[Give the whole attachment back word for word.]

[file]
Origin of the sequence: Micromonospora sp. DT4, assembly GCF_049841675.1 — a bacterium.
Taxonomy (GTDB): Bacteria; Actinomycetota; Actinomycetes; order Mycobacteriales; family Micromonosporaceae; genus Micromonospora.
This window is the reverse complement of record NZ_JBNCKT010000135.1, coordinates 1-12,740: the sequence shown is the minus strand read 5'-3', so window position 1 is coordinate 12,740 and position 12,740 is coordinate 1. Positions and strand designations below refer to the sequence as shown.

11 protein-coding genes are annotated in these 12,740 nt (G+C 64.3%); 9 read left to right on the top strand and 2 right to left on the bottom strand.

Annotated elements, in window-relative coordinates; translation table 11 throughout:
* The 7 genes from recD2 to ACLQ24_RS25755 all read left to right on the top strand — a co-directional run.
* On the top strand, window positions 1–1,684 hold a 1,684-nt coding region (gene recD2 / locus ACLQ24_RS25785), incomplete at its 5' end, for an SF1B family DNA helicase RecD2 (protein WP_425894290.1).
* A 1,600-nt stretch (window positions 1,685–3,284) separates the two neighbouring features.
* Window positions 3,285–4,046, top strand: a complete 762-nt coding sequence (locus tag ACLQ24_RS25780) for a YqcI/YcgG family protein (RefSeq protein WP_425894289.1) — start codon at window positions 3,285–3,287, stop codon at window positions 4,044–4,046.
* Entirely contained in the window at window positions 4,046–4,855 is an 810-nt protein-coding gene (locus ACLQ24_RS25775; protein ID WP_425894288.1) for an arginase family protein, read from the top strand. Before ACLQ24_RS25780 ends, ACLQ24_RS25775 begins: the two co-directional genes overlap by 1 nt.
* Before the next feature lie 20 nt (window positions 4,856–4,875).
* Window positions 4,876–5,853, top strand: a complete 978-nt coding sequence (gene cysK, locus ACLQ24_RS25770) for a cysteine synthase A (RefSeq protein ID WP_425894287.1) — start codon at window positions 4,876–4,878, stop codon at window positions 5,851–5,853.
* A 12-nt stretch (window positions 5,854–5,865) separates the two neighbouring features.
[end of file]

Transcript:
Origin of the sequence: Micromonospora sp. DT4, assembly GCF_049841675.1 — a bacterium.
Taxonomy (GTDB): Bacteria; Actinomycetota; Actinomycetes; order Mycobacteriales; family Micromonosporaceae; genus Micromonospora.
This window is the reverse complement of record NZ_JBNCKT010000135.1, coordinates 1-12,740: the sequence shown is the minus strand read 5'-3', so window position 1 is coordinate 12,740 and position 12,740 is coordinate 1. Positions and strand designations below refer to the sequence as shown.

11 protein-coding genes are annotated in these 12,740 nt (G+C 64.3%); 9 read left to right on the top strand and 2 right to left on the bottom strand.

Annotated elements, in window-relative coordinates; translation table 11 throughout:
* The 7 genes from recD2 to ACLQ24_RS25755 all read left to right on the top strand — a co-directional run.
* On the top strand, window positions 1–1,684 hold a 1,684-nt coding region (gene recD2 / locus ACLQ24_RS25785), incomplete at its 5' end, for an SF1B family DNA helicase RecD2 (protein WP_425894290.1).
* A 1,600-nt stretch (window positions 1,685–3,284) separates the two neighbouring features.
* Window positions 3,285–4,046, top strand: a complete 762-nt coding sequence (locus tag ACLQ24_RS25780) for a YqcI/YcgG family protein (RefSeq protein WP_425894289.1) — start codon at window positions 3,285–3,287, stop codon at window positions 4,044–4,046.
* Entirely contained in the window at window positions 4,046–4,855 is an 810-nt protein-coding gene (locus ACLQ24_RS25775; protein ID WP_425894288.1) for an arginase family protein, read from the top strand. Before ACLQ24_RS25780 ends, ACLQ24_RS25775 begins: the two co-directional genes overlap by 1 nt.
* Before the next feature lie 20 nt (window positions 4,856–4,875).
* Window positions 4,876–5,853, top strand: a complete 978-nt coding sequence (gene cysK, locus ACLQ24_RS25770) for a cysteine synthase A (RefSeq protein ID WP_425894287.1) — start codon at window positions 4,876–4,878, stop codon at window positions 5,851–5,853.
* A 12-nt stretch (window positions 5,854–5,865) separates the two neighbouring features.